This bill was to be used as a nation-wide legal framework claiming to stabilize farmer income and to reform agriculture and attract private investment (1) but to say the least, this bill seizes any level of autonomy that a farmer has in decision making, making the contract ineffective in protecting farmers’ rights.

3. Essential Commodities (Amendment) Bill (ECA)

The Essential Commodities Bill was initially enacted in 1955 to provide certain essential commodities such as food, medicine, fuel to the general interest of the public and also remove said commodities when it is no longer needed (1). For instance, if there is a shortage of onions, the central government will intervene and add it to the Essential Commodities list to ensure that the onions are available to the people at an appropriate price; and once the situation improves, the government will remove those commodities from the list (1). Similarly, masks and hand sanitizers were deemed Essential Commodities and distributed by the government during the COVID-19 pandemic (1).

The bill was designed to eliminate the practice of creating an ‘artificial demand’ that traders or wholesalers may execute by hoarding essential commodities that could result in inflation of prices (1). At the risk of inflation, the bill allows the central government to add commodities to the ECA list to ensure that the commodities are available under the right price.

However, the recently amended ECA removed protections on certain food items that are considered essential in most households, such as pulses, oils, oilseeds, potatoes, and onions so they can only regulate the prices in case of war, famine, high price rise and natural calamities (1). In short, this means that since the central government will not be regulating the price and supply of these products, the price will naturally increase and will only be added to the list if it satisfies any of the above mentioned stipulations (1). The bill helps farmers' incomes by adding commodities that have more than 100% increase in retail price for perishable items; and more than 50% increase for non-perishable items to the ECA list (1).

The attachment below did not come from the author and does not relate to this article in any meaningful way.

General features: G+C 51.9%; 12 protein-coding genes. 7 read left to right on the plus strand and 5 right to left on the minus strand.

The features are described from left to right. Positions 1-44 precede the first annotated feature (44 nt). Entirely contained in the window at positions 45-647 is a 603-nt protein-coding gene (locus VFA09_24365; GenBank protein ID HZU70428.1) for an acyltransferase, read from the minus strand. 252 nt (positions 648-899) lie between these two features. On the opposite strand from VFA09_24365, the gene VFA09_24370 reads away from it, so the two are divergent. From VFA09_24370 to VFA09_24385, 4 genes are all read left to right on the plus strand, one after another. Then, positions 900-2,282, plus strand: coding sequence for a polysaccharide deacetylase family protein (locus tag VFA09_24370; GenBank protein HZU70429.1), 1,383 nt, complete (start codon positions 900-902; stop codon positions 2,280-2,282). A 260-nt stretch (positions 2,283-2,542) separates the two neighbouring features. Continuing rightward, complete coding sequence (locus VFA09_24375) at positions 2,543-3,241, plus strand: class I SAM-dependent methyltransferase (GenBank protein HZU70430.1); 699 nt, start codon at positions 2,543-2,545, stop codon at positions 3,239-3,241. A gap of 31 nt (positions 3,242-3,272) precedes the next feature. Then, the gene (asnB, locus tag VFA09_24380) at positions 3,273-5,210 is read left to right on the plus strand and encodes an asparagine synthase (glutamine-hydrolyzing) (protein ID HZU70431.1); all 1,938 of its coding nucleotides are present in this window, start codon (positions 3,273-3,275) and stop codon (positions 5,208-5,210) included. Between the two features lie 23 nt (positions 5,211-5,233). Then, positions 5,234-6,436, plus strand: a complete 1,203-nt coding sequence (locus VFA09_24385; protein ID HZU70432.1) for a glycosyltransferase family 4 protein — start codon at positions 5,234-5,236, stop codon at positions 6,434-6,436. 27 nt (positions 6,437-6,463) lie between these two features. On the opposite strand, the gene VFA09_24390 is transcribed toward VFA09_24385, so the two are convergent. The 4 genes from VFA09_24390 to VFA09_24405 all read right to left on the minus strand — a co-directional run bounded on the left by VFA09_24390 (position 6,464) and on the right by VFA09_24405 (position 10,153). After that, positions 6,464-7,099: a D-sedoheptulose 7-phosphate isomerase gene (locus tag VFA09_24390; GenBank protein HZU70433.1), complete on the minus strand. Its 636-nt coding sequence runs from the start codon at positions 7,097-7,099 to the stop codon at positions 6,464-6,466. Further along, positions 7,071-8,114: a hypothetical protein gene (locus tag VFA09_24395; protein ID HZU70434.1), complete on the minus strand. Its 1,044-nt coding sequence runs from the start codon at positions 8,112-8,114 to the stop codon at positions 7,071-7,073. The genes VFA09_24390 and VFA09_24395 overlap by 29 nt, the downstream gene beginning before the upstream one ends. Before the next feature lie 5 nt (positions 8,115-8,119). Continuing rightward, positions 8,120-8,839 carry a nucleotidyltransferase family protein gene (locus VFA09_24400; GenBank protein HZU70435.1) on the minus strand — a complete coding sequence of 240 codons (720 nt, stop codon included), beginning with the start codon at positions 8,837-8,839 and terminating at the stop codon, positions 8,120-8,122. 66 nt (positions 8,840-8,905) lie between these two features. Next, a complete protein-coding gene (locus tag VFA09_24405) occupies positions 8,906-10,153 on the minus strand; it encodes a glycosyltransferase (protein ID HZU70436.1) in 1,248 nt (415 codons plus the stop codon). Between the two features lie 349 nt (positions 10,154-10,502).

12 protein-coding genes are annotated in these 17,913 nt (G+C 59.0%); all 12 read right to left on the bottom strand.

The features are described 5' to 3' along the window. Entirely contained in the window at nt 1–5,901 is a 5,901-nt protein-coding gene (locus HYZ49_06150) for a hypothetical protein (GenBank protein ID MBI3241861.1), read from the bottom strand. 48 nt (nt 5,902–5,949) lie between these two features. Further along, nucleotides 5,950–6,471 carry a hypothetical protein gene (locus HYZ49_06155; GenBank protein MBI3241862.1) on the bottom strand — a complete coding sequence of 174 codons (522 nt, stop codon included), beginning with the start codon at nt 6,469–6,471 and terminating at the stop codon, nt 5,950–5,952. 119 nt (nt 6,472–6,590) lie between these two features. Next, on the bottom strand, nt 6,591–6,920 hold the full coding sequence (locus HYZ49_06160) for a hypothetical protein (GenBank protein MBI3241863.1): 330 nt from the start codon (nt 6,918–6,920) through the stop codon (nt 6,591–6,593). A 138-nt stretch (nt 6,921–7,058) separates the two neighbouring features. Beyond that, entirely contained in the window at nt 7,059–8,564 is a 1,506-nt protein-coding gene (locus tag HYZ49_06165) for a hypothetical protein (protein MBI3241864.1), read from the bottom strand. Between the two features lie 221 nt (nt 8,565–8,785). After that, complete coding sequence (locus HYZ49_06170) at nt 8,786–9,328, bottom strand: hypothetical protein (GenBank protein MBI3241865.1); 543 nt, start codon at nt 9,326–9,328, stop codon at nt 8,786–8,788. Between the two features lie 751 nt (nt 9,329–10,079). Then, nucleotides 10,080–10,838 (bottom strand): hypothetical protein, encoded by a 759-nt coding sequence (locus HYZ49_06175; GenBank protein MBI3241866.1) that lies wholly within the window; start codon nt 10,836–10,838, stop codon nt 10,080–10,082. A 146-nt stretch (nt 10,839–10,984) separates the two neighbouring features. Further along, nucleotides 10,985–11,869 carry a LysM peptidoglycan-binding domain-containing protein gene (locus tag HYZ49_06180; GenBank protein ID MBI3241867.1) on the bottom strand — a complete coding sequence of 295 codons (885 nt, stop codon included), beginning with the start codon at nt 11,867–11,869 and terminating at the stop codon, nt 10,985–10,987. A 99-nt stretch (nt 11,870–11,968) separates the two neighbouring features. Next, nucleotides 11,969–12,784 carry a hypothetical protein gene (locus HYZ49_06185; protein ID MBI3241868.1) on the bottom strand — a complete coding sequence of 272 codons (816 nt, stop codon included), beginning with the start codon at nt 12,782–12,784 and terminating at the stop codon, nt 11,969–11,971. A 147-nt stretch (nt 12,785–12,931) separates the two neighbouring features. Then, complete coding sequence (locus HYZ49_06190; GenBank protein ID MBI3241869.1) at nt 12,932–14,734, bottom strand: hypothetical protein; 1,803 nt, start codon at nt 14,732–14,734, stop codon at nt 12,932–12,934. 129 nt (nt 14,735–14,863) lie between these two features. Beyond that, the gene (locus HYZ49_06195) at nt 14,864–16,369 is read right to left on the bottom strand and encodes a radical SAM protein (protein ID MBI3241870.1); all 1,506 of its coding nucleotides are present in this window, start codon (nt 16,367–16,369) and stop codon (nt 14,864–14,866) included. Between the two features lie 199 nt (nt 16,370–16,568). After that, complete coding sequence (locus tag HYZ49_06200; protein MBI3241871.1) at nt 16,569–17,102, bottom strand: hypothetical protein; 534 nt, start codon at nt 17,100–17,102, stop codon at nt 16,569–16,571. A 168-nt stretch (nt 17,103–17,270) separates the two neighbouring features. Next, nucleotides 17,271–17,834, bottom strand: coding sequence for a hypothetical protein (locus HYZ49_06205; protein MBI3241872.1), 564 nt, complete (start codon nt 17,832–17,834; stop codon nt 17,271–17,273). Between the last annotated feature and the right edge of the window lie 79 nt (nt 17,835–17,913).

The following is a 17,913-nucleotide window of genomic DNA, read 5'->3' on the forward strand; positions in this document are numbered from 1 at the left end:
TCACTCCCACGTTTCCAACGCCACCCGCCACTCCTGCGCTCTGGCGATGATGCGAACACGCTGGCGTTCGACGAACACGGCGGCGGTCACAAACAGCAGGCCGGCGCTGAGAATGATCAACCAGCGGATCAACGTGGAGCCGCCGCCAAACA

While this appears beneficial to farmers, the main caveat seems that since less regulation is in place, the possibility of hoarding and creating ‘artificial demand’ are likely to make it easier for big agricultural companies to monopolize the prices of goods (1).

These bills were passed seemingly in support of the farmers...

However, with close examination, they in fact exacerbate the current struggles farmers face with regard to indebtedness and food distribution. Studies have shown that in India, farmers have died from suicide at an alarming rate, exceeding those of the general population (5,6). In 2019 alone, the National Crime Records Bureau (NCRB) statistics showed that more than 10,000 Indian farmers died by suicide (7). Conclusive studies claim that these suicides have no correlation to mental health, rather, they are attributed to the socio economic struggles they face with indebtedness (6). Numerous studies also show indebtedness as the predominant factor in farmer suicides, so much so that the Vidarbha region of Maharashtra ranks debt as the primary cause following addictions, environmental, and price issues (5).

Another factor associated with indebtedness is cash crop cultivating--meaning that farmers commit to produce crops that are higher in cost, primarily to be exported, as opposed to food crops that are designed to sell locally at a lower cost (5). The issue at hand with cash cropping is, if one of the high cost crops fail, the farmer is more prone to debt since they have already invested in production (5). With pre-negotiated production contracts under the Farmers’ Agreement of Price Assurance and Farm Services Act, farmers are now at an even greater risk of debt in the event of crop failure.

Credit: Simran Jeet Singh (Twitter: @simran)

Humanitarian Crisis: